How to Select the Best Machine Controller for Your Application

  • By Eric Reiner
  • December 06, 2021
  • Beckhoff Automation
  • Feature
  • Sponsored
How to Select the Best Machine Controller for Your Application
How to Select the Best Machine Controller for Your Application

With the growing number of controller choices available to automation engineers, separating the chaff to find the best device for their particular application can be difficult when evaluating multiple platform types. Industrial PCs (IPCs), Programmable Logic Controllers (PLCs) and Programmable Automation Controllers (PACs) all perform essentially the same function: equipping machines with control and automation capabilities. However, one should always heed the “good, better, best” scale when evaluating machine controllers.
So how do engineers differentiate between these choices and come to the correct decision for specific applications? When designing projects from scratch, it is best to begin with this question: Will the application remain the same and never require an upgrade over the entire life of the machine? If so, then a lower-cost PLC or PAC may be an option.
Realistically, most companies will need to improve, upgrade and customize their applications to suit changing plant requirements not just at some point, but repeatedly over the course of a machine’s lifecycle. IPCs from Beckhoff Automation offer the most advanced, powerful and a forward-compatible choice. PC-based control platforms provide flexible alternatives for integrators who demand both a manageable migration path and higher levels of power and precision from their control system.

Smart hardware and software enable flexible machine control

The flexibility and upgradeability of IPCs comes from the way they implement machine control. With PC-based control, functions previously handled by dedicated hardware are created in automation software, such as TwinCAT 3 from Beckhoff as function blocks or other forms of code. The function blocks and code can be easily moved, changed, upgraded or altered to meet the system’s evolving needs.

Replacing or upgrading hardware units is a similarly simple process with IPCs. The software-based PLC project can simply be downloaded onto the new machine controller or changed by swapping Cfast cards, bringing the machine back up after modification or service in a matter of minutes. Further expandability for machine control is assured via PCIe, PCI slots and multiple hard drive disk (HDD) slots with motherboards that are RAID-enabled. All of this gives controls engineers the ability to have one powerful IPC run an entire machine in a centralized control architecture.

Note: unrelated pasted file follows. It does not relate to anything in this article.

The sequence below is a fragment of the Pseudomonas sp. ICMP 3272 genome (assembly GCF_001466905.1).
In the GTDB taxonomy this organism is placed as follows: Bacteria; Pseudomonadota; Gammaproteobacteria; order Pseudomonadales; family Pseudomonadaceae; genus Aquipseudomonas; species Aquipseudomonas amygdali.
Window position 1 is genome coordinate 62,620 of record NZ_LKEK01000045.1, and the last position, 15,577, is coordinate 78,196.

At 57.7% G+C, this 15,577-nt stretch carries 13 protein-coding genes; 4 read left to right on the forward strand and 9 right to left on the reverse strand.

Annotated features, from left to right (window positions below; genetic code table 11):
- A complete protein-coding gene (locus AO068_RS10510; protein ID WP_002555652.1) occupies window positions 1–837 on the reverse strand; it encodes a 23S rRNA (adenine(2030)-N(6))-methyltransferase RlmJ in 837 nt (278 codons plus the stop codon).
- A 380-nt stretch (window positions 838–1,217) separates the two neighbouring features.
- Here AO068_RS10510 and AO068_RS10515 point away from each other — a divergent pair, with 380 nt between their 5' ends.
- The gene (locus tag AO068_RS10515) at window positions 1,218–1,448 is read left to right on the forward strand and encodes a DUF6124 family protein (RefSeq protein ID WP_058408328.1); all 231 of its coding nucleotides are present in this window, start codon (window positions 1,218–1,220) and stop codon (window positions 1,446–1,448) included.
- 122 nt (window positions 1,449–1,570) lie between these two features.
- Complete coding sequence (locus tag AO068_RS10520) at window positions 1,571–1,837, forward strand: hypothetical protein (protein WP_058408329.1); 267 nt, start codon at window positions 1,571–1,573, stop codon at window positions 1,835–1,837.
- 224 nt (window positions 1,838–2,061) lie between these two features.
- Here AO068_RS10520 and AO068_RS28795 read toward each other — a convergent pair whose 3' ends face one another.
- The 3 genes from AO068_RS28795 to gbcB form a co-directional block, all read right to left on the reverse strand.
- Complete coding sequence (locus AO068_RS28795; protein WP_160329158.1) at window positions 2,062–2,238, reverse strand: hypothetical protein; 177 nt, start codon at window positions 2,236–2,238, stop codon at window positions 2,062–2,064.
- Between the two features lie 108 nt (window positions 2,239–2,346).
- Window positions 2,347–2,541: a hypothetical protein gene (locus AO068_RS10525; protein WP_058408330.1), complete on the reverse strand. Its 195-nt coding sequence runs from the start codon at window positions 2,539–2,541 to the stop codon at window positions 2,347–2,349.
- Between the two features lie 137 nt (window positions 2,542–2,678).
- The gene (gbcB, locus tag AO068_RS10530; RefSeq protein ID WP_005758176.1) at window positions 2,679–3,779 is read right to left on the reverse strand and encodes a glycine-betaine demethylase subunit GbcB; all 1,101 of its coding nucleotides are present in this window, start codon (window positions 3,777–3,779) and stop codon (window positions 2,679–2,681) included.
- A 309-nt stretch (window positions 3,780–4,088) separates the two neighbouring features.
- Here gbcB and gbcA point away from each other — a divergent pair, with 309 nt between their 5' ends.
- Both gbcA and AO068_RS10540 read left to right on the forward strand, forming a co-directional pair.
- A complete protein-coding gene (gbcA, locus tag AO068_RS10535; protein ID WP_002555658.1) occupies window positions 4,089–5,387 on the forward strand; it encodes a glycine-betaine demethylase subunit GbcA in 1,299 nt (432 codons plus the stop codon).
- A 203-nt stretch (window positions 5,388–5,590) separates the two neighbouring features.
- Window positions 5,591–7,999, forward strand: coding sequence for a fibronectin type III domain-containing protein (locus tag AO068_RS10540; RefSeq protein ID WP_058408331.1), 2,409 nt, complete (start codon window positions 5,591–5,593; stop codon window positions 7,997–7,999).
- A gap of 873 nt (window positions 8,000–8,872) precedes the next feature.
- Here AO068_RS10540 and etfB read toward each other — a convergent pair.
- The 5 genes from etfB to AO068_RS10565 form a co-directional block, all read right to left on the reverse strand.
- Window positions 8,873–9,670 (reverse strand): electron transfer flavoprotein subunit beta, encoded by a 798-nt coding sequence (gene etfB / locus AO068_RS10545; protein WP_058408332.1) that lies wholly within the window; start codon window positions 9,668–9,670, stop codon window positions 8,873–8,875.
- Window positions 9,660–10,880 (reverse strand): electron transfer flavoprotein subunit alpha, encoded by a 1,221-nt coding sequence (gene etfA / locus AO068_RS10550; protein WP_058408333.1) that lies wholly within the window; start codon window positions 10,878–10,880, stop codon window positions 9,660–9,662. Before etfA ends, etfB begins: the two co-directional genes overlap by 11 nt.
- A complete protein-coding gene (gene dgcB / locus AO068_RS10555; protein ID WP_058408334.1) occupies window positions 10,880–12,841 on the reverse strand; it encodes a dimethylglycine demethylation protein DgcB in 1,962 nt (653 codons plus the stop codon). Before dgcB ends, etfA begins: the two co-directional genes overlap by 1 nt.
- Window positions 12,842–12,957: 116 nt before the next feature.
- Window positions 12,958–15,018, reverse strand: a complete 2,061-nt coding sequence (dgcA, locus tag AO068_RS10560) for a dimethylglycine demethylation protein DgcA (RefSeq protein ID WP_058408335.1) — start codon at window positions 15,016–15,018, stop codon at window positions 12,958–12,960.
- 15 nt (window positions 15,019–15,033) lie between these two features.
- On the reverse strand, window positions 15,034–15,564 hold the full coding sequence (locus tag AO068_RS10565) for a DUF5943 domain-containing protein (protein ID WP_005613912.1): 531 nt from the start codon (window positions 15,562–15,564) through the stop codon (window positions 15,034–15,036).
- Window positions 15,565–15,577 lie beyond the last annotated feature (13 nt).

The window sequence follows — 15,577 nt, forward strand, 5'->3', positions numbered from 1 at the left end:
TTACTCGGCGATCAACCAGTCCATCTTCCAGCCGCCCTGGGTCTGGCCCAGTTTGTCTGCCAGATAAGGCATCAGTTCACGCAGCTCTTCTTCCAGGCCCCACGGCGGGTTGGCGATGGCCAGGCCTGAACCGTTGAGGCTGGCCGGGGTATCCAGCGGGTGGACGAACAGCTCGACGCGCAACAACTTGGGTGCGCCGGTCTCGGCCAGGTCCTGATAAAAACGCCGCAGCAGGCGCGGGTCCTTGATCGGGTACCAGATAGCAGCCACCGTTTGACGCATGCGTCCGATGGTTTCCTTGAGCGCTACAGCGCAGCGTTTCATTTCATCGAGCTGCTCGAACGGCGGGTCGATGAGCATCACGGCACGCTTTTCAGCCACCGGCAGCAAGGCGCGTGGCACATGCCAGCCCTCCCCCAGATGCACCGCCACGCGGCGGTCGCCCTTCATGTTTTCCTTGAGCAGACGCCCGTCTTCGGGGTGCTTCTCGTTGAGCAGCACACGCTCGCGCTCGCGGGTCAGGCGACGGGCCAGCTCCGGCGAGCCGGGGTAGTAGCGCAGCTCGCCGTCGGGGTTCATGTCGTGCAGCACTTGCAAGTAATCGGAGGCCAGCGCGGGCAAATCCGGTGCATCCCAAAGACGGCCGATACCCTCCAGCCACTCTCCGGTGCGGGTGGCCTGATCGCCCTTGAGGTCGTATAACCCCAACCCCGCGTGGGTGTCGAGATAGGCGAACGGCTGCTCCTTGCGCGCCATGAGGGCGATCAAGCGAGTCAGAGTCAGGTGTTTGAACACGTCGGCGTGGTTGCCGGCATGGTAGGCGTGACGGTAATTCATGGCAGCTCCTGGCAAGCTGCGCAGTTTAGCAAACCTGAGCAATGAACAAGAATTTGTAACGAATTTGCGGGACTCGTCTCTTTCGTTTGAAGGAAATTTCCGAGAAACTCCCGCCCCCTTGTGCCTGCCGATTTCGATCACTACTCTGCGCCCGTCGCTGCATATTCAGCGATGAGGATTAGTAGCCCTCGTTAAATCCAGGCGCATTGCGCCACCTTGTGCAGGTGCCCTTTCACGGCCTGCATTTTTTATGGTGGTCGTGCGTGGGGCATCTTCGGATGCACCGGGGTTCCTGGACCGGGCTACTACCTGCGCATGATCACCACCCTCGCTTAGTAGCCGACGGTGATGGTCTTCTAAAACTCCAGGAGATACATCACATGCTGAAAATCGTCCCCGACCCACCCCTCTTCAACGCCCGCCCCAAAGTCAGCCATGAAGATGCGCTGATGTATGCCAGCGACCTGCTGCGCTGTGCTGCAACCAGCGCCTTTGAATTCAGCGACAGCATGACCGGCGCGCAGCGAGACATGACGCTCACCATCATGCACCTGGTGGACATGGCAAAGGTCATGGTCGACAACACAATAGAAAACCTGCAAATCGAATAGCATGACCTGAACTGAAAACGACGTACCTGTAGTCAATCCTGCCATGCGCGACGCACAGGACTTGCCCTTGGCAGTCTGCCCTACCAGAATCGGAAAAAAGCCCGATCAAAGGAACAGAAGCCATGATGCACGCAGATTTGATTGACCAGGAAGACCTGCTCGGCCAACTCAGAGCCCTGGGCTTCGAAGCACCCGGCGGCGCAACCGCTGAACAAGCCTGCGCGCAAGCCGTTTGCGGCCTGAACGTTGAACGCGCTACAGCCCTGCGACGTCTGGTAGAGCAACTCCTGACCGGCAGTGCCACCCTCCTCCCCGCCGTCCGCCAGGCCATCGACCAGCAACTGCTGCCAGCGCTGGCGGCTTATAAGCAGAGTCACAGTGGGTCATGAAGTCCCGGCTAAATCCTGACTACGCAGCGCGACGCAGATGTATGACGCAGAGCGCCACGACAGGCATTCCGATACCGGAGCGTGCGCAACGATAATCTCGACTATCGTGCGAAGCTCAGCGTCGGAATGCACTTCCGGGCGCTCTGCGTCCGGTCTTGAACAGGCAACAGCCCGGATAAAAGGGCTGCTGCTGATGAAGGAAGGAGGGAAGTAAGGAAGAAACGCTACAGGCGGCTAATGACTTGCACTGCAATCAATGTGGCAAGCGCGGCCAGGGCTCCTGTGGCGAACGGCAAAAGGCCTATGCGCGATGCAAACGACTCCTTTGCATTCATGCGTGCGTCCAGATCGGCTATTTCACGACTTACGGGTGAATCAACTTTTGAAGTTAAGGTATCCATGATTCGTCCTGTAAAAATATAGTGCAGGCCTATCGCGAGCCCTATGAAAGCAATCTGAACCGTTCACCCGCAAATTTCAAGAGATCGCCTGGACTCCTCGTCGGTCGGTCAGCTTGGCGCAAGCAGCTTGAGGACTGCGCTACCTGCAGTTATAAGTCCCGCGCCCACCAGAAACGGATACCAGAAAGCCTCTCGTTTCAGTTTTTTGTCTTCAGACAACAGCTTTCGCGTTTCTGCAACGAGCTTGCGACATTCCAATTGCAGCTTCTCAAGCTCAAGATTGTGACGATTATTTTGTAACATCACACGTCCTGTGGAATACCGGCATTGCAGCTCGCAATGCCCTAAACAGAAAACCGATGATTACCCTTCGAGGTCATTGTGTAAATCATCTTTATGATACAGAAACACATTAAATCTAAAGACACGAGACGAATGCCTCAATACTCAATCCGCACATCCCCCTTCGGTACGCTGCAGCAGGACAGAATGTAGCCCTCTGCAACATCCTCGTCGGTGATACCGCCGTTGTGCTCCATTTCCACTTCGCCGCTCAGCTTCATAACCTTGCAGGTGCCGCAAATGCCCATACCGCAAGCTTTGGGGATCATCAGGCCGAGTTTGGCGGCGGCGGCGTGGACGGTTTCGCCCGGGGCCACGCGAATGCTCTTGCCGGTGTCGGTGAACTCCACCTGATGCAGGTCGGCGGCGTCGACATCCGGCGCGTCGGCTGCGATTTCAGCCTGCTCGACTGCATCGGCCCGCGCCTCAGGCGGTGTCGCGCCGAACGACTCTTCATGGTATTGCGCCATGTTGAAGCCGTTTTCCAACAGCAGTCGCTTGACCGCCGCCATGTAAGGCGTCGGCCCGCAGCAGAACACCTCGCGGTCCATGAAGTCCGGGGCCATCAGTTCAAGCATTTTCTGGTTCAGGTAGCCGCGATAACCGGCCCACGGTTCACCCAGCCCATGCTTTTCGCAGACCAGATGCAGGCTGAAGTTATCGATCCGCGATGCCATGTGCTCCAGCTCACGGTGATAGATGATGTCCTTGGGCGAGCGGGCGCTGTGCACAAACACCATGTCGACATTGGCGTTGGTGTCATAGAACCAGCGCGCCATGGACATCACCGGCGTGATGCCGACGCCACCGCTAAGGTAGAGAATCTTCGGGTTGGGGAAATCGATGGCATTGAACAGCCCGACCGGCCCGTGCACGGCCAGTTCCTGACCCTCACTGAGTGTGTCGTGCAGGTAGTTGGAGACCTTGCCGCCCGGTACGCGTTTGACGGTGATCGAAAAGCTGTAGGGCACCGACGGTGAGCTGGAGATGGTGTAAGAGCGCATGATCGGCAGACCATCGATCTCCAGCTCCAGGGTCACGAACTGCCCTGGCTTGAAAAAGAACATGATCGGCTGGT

PC-based control software also brings many unique features when paired with the IPC hardware. The multi-core and many-core technologies in IPCs and Embedded PCs can handle tasks on one CPU that in the past may have required many separate controllers. With the core-isolation mode in TwinCAT 3, users can harness the full power of multi-core and even many-core technology.

Core isolation enables numerous computation-intensive tasks to be handled by one powerful hardware controller without overburdening the CPU by assigning specific major control functions and tasks to specific cores. In a quad-core system, for example, a machine builder can assign the PLC projects to run on CORE 0, motion control system on CORE 1, the HMI software on CORE 2 and a vision system on CORE 3. In addition, the PC-based control software efficiently distributes functions across processor cores if the user does not do so independently.

IPCs offer engineering advantages by consolidating software into one environment

An added benefit of PC-based machine controllers is that any remote access, setup and connection to the IPC through a secure, encrypted Internet connection requires no special features, programming or hardware. The IPC brings a wealth of connectivity tools that is much more difficult and expensive to implement with a PLC or PAC. Beckhoff, for example, leverages protocols such as OPC UA, so manufacturers, machine builders and integrators can immediately create cloud-based databases and implement a robust Big Data management system – all standard with a PC-based control platform. No managed hardware or dedicated “black box” equipment is required to make this happen.

These features of PC-based control deliver a direct positive impact on production by dramatically reducing the need for scheduled downtime as well as the frequency of unplanned downtime. Once again, this shows how IPCs offer unparalleled power and flexibility for automation.

Hardware PLCs and PACs perform useful functions, but they are narrow and difficult to change or upgrade. By moving to a platform based on scalable, robust IPCs and PC-based control software, controls engineers gain access to all the benefits and features available from a PLC or PAC. However, engineers can also add flexibility to cost-effectively change and upgrade systems as plant demands necessitate by leveraging PC-based control.

About The Author

Eric Reiner is an IPC Product Manager at USA, Beckhoff Automation LLC.

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